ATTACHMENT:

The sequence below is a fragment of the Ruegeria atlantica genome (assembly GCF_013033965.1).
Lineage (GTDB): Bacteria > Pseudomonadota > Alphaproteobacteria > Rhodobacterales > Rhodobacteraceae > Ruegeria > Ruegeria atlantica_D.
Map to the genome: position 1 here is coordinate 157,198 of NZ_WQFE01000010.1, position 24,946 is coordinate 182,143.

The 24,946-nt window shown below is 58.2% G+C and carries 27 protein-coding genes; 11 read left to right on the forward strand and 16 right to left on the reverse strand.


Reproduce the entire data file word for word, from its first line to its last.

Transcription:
The sequence below is a fragment of the Ruegeria atlantica genome (assembly GCF_013033965.1).
Lineage (GTDB): Bacteria > Pseudomonadota > Alphaproteobacteria > Rhodobacterales > Rhodobacteraceae > Ruegeria > Ruegeria atlantica_D.
Map to the genome: position 1 here is coordinate 157,198 of NZ_WQFE01000010.1, position 24,946 is coordinate 182,143.

The 24,946-nt window shown below is 58.2% G+C and carries 27 protein-coding genes; 11 read left to right on the forward strand and 16 right to left on the reverse strand.